I rented this movie from NetFlix and put off watching it because I knew it was going to be intense. Last night I popped it into the DVD player to watch the first few minutes. I wanted to see if the movie was worth watching.
Two hours and twenty minutes later, I was a puddle of tears on the couch. :-) Yes, it was worth watching. And I'll be watching again tonight with Geoff.
I was first pulled in by the actor who played the main character. His big curly hair and the shape of his face reminded me of our Ethiopian son waiting for us have a world away.
(I so wish I could share his photos, but we have to wait. He's REALLY handsome and has a beautiful smile. And as I said before, he seriously looks like a darker version of Liam. Only God!)
Anyhow, the movie was very well done. I was touched by it on so many different levels.
Here's what cinema.com wrote about it:"‘LIVE AND BECOME’ is a gripping and engaging tale of deception and survival that entwines the issues of politics, religious right, love and identity around the fate of one young boy. In 1984, displaced by civil war and famine, hundreds of thousands of Ethiopians walked the long road to refugee camps in Sudan. Hidden among them were the Falashas, Ethiopian Jews and direct descendants of King Solomon.
Israel airlifted the Falashas to a new life in Israel. In the mayhem, a starving Christian mother entrusts her 9-year old son with a bereaved Falasha mother. When the 'mother' of the newly named Schlomo dies, he is adopted by kind, liberal people. Wracked by his loss and the gravity of his secret, Schlomo struggles against his good fortune, unable to come to terms with a new country, a new culture and its own prejudices."
Gripping, indeed. The one scene that stood out the most was when the Ethiopian boys were receiving their first shower. 'Solomon,' a victim of the drought, looked up at the water flowing from the ceiling. When he followed its train down to the floor and down the drain, he became extremely distraught. Can you imagine?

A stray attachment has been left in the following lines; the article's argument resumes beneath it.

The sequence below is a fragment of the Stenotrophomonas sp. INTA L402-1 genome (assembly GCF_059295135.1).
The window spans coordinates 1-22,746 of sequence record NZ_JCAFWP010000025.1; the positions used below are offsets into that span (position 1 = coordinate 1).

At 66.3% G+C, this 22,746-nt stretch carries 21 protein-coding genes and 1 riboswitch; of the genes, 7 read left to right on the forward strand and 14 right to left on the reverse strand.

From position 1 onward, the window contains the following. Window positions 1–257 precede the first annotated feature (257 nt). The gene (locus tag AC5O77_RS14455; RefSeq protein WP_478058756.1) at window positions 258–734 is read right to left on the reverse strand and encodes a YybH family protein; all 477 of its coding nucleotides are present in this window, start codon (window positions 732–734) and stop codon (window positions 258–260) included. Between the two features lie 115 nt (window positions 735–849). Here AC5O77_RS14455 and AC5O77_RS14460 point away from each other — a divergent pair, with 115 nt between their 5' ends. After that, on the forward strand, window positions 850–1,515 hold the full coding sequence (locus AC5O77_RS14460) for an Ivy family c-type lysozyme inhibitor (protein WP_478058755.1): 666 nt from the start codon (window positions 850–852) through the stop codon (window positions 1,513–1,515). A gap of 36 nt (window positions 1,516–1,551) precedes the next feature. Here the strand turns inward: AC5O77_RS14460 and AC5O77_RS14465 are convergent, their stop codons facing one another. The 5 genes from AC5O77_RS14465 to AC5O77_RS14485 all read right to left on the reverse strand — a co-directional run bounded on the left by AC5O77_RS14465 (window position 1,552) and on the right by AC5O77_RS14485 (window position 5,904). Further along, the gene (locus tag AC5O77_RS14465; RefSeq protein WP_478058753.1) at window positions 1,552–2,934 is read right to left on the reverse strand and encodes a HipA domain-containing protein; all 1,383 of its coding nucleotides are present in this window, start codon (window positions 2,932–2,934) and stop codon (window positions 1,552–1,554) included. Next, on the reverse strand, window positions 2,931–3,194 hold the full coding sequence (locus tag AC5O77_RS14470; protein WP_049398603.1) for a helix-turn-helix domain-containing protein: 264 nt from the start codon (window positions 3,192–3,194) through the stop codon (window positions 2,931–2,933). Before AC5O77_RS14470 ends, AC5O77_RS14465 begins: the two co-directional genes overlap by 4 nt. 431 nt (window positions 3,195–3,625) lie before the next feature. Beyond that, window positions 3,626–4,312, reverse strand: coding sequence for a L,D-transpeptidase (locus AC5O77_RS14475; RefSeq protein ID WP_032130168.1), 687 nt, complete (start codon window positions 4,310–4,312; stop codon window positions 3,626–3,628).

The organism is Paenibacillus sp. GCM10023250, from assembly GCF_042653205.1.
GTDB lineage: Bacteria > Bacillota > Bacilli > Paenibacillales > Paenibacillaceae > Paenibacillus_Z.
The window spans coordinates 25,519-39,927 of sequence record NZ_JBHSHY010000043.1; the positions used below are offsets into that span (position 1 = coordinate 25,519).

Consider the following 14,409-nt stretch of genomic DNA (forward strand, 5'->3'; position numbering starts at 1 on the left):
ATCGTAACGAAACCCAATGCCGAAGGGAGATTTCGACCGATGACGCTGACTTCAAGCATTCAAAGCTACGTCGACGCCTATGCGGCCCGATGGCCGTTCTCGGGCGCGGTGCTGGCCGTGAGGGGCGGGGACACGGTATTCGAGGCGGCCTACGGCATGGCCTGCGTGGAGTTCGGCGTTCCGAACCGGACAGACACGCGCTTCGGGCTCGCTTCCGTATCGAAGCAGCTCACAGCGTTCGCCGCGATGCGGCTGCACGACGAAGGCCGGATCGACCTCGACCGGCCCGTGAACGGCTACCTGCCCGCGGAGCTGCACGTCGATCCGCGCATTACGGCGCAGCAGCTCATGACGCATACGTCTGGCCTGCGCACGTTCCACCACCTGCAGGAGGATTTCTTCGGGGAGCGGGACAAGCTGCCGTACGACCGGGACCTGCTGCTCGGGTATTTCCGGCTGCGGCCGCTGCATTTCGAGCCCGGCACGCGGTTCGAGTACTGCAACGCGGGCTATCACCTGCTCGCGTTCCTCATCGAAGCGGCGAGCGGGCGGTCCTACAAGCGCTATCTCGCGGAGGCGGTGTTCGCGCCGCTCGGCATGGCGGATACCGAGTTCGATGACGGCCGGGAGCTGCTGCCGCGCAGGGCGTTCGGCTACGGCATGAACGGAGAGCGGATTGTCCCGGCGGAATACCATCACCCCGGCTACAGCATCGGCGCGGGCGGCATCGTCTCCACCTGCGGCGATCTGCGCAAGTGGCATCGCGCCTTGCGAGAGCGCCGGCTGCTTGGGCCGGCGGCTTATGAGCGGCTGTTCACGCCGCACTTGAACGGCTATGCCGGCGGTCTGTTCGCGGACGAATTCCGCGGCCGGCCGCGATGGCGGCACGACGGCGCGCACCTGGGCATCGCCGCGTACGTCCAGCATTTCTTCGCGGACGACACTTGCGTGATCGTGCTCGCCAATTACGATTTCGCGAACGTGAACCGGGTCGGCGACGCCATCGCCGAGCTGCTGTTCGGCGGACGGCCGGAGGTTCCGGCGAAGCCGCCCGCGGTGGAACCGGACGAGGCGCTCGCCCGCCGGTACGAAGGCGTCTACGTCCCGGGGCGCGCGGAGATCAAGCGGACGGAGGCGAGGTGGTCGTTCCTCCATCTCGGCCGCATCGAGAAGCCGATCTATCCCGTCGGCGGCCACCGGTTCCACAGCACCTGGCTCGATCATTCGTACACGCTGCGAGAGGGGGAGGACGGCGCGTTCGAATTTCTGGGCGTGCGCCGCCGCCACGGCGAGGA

Geoff and I have talked at length about what "M" will think of America. When I stand at the check-out aisle in the grocery store and look at all the extra (non-necessary) stuff that surrounds me, I cringe. It makes me uncomfortable. Especially when I look in my own cart. What will he think?
We are working to simplify our lives even more. Not just for our new son's sake, but for our own. Our current house is much smaller than the last. And yet, we still have great excess. The Lord challenged me today to get rid of even more. I don't need it. I don't use it.
I simply acquire stacks of books, papers and stuff, until I need to spend a whole afternoon sorting through it. It doesn't help me. It stresses me out. (Am I the only one that struggles with this?)
When I woke up this morning, I couldn't help but think more about the movie and how it challenged me. I'm looking forward to watching it again tonight to see what else I can learn.
(Warning: This movie will make you feel uncomfortable. It addresses some tough topics. You will be required to read subtitles, but if you're like me, listening to Amharic, French and Hebrew is a rare treat! There are a few uses of profanity and a scene that fortunately doesn't go farther than it should to make its point. It's not a film for children, although the drought in Africa and Operation Moses are realities we should all be aware of.)
Yes, this movie struck a chord with me. I'm so glad that I took the time to watch it. I love being made to feel uncomfortable. I love to be challenged and shaken out of my comfortable, safe world. If you do too, I encourage you to spend 140 minutes and be blessed! :-)
On a side note, I read in my Bible commentary today that "blessed" can be defined as "spiritually 'happy' from God's perspective." When I say that I am living a blessed life, that's exactly what I mean.
I hope that you, my Friend, are LIVING A BLESSED LIFE!
Rejoicing in my discomfort,